International Competitive Bidding (ICB) or Open International Competition is the preferred method when procurement projects are higher-value or complex. ICB ensures all eligible firms are notified so there is equal opportunity to bid on a project. Borrowing countries must publish bid invitations or prequalification invitations in one or more local publication and on UN Development Business Online. In some cases, invitations will also appear on the IFI website

Methods other than ICB may be used, like national competitive bidding (NCB), shopping, and direct contracts. The option chosen will depend on the scope, nature, and complexity of the contract.

Access current guidelines for procurement of goods and works

Procurement of consultants and non-consulting services

Consultants can include:

Non-consulting services are distinguished by measurable outputs/deliverables, including drilling, maintenance, mapping, etc. These are procured in the same way as goods and works. 

Selection of consultants

To select consultants for a contract, the borrowing country publishes a procurement notice on:

The notice will ask firms to submit Expressions of Interest (EOIs). Consult Preparing an expression of interest (EOI) for guidance.
The borrowing country then prepares a shortlist of companies or individuals and sends a Request for Proposal (RFP) or solicitation document to them. The RFP includes the instructions to consultants, the Terms of Reference for the project and the proposed contract.
Your company’s relationship with the borrowing country is governed by the RFP and the contract, not by the IFI/UN’s procurement guidelines.

IFIs are increasingly looking to award contracts based on value for money, fit for purpose, and other business-friendly principles in accordance with the New Procurement Framework. The heaviest emphasis in selecting a consultant is on the quality of the services to be provided, which is usually decided by Quality and Cost-Based Selection. The weight given to quality and cost will depend on the complexity and nature of the assignment, although it is usually around 80 percent for quality and 20 percent for cost.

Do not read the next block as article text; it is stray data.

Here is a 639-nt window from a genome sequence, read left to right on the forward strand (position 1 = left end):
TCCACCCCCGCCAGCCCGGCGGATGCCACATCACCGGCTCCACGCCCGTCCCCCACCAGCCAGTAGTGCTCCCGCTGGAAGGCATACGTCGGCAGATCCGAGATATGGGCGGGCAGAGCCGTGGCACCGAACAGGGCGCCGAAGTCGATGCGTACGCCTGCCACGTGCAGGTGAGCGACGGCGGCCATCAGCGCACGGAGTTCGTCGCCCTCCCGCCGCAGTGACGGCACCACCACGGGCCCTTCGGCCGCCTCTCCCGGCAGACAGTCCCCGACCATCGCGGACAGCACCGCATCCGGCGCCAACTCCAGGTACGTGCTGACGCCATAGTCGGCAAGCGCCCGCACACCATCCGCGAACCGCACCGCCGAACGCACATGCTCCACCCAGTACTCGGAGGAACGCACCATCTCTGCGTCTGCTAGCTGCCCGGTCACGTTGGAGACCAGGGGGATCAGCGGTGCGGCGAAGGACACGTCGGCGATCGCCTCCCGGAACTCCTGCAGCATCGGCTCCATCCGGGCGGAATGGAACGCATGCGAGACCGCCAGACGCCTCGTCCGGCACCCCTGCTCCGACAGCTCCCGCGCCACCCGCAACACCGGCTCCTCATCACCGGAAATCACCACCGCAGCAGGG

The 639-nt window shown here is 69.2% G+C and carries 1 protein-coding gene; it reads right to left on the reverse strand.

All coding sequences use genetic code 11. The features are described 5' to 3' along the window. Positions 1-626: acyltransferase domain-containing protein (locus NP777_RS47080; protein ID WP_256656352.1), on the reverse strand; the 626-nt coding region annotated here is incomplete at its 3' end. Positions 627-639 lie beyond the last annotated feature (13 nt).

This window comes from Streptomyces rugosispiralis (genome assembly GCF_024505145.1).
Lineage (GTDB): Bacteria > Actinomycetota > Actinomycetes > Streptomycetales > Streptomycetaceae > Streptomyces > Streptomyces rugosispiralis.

The borrower may also use Quality-Based Selection (QBS) if the scope and complexity of the assignment is highly specialized and/or difficult to define, or the assignment will have a major impact on the future of the project. In QBS, technical proposals are submitted for evaluation first, and financial proposals submitted only after the technical evaluation has taken place.

Access current guidelines for procurement of consulting services

Corporate and institutional procurement

IFIs and UN agencies also need to purchase goods or services for their own operations. These business opportunities (referred to as corporate or institutional procurement) include a wide variety of goods and services:

These are advertised on:

Private sector lending

IFIs have increased their focus on direct financial lending to the private sector in recent years. Some IFIs also lend directly to non-sovereign guarantee actors such as municipal or local governments and other financial institutions. 

IFIs and the UN offer this lending through a variety of financial instruments, including direct financing and private equities, as well as other innovative financing mechanisms.

Access private sector lending information

Trust funds

Development partners can choose to channel their funds through IFIs, which they can entrust with their policy priorities and funds. Trust funds allow for the scaling up of activities, notably in fragile and crisis-affected situations, to provide support when an IFI’s own ability to lend is limited.

Access trust fund information